Neighboring stores have signs displayed within the 76,000-square-foot retail center at 7000 Hollister Ave., but so far the buildings and parking lot is mostly empty minus grocery shoppers and construction crews finishing up the mixed-use development across from Camino Real Marketplace.
Sit-down and fast casual restaurants Zizzo’s Coffeehouse & Brew Pub, Dickey’s Barbecue Pit, Sno-Crave Tea House, build-your-own pizza concept Pieology and Pickles & Swiss (offering salads, sandwiches and soup) round out the rest of signed tenants.
Six of 18 total retail spaces were still available for lease this past week, ranging in size from 1,483 square feet to 4,188 square feet.
“Hollister Village Plaza is a key component to our Hollister Village mixed-use project and an exciting addition to the city of Goleta,” said Jud Dutrisac, chief operating officer for developer Westar Associates.
“We’ve created a distinctive neighborhood center where local residents, students and visitors will gather to shop, dine and enjoy convenient services.”
Residents began moving into the project with 266 residential units, five live/work residential units, parks, stores and restaurants last October, and construction is expected to finish this month.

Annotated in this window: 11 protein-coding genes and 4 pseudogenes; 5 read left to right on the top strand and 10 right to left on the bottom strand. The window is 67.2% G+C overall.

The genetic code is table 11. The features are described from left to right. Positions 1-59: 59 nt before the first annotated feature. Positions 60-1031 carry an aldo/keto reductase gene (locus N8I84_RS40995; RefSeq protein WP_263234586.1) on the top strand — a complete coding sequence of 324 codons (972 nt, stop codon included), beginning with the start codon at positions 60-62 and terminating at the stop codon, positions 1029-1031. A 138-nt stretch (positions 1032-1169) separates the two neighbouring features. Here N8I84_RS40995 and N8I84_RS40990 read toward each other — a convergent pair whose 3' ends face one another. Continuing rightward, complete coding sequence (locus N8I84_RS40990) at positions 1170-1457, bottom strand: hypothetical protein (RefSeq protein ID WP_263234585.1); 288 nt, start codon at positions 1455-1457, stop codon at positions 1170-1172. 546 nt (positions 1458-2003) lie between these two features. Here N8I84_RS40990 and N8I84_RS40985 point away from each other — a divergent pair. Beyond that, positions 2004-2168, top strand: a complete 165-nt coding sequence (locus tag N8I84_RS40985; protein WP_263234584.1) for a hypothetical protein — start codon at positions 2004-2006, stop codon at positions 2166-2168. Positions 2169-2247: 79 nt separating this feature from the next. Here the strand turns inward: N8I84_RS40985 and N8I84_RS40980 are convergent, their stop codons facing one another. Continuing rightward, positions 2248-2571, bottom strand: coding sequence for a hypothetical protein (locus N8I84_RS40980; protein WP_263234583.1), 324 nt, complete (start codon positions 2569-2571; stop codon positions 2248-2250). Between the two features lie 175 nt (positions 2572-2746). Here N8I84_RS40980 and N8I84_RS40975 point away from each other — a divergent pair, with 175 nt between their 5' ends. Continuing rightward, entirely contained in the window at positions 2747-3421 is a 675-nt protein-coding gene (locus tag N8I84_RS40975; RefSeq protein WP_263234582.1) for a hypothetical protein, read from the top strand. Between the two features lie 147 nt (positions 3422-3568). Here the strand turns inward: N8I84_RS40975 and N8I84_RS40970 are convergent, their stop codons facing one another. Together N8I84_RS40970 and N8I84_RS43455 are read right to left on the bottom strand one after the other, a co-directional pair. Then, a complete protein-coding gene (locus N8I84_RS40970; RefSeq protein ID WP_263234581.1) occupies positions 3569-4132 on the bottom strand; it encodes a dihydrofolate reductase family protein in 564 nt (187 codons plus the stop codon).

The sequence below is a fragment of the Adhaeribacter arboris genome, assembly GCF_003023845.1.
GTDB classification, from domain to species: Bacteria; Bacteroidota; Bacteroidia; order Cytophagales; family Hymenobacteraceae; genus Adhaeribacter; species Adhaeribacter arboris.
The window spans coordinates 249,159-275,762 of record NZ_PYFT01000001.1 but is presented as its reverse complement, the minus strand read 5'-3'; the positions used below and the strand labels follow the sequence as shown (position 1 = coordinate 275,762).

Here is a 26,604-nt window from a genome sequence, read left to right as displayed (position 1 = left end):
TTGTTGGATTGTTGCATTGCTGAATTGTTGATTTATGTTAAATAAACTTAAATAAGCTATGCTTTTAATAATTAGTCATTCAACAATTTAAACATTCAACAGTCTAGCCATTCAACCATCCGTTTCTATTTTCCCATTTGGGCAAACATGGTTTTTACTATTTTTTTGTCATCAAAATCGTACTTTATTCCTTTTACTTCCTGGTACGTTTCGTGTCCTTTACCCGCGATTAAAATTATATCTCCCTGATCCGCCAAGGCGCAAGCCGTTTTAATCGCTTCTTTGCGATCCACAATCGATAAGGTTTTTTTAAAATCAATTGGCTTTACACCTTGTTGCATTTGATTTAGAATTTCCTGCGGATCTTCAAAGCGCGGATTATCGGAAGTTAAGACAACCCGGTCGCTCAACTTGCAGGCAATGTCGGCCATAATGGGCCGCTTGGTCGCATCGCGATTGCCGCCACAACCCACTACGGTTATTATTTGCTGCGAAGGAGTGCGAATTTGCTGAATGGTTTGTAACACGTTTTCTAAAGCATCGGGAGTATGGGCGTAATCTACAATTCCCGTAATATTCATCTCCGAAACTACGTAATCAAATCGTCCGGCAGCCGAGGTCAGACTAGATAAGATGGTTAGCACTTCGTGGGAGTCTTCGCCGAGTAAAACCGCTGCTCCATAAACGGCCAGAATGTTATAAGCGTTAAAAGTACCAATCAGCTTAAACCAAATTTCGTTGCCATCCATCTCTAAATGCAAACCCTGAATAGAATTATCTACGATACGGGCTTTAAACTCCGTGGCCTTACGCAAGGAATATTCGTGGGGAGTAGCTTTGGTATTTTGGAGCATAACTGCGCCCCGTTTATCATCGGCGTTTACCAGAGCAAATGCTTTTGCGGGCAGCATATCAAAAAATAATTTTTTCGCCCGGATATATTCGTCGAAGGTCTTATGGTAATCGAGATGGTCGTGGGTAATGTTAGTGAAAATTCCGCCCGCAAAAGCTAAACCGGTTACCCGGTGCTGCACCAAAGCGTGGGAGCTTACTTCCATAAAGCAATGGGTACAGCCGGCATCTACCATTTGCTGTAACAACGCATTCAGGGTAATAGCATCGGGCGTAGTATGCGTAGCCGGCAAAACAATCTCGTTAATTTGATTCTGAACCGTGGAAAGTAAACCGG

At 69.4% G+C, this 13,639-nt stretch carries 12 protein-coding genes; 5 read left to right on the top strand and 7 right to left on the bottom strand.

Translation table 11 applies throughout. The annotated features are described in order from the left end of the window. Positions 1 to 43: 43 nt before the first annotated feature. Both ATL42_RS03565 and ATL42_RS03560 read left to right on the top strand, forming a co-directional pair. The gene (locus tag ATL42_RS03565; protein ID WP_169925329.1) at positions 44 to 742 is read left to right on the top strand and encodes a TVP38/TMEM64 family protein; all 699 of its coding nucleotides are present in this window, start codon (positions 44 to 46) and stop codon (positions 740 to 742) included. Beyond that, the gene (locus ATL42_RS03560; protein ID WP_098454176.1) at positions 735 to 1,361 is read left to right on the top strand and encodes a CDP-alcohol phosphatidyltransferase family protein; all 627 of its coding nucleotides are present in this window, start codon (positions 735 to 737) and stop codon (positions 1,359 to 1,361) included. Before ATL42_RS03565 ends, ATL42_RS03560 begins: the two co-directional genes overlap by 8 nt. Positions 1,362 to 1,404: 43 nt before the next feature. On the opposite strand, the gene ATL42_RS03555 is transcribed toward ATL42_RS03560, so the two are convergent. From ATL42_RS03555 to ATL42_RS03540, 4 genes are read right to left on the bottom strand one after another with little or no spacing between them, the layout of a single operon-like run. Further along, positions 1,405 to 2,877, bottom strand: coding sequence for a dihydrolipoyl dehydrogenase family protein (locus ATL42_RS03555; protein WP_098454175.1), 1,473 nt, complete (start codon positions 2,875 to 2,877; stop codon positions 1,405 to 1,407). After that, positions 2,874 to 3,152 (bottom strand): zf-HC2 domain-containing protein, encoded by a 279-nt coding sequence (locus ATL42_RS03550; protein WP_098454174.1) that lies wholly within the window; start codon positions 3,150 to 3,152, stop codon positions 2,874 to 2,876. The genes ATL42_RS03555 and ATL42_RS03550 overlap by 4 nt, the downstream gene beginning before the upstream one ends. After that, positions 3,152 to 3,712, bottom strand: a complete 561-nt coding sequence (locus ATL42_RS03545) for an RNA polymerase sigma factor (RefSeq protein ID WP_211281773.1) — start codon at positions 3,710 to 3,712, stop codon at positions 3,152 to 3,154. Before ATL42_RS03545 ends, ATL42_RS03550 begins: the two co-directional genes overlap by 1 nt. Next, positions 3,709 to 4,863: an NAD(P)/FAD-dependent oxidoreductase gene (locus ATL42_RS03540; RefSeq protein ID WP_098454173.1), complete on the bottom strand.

Westar couldn’t provide any occupancy rates because construction was ongoing, director of media Ally Ellison said.
“However, with vacancy rates in the trade area hovering around 1 percent, the demand has been overwhelmingly positive from renters who want to live closer to work, shopping, dining and the recreational activities close by,” Ellison said.
Goleta officials will soon decide whether to approve changes to the original project design, which was approved by the City Council in October 2012.
Post approval, a South Glen Annie Road resident filed a lawsuit challenging the city’s consent for a number of reasons, including the mix of uses and height associated with commercial buildings fronting Hollister Avenue near South Glen Annie Road.
As part of a settlement reached in 2013, Westar agreed to apply for a development change that would include 33 housing units instead of five live/work residential units and two commercial units, City of Goleta spokeswoman Valerie Kushnerov said.
If the city rejected that proposal, the company would submit a second suggestion to include housing units or office space.
Kushnerov said the city was not part of those discussions but would review the application, which Westar submitted this month.
In it, Westar hopes to develop the triangle-portion of the property to feature 33 apartments — 17 one-bedroom units and 16 studio units — within two, two-story buildings.
The tweak would require a change to the zoning to residential uses from commercial, Kushnerov said, involving further environmental review and Planning Commission and City Council consideration at a future date.
“The settlement agreement did not commit the city to approve the change in uses or site design in this portion of Hollister Village,” she said.
“The issues in the lawsuit and settlement will have no bearing on how this request will be processed or decided by the city.”
Ellison said Westar couldn’t comment on terms of the settlement due to confidentiality reasons.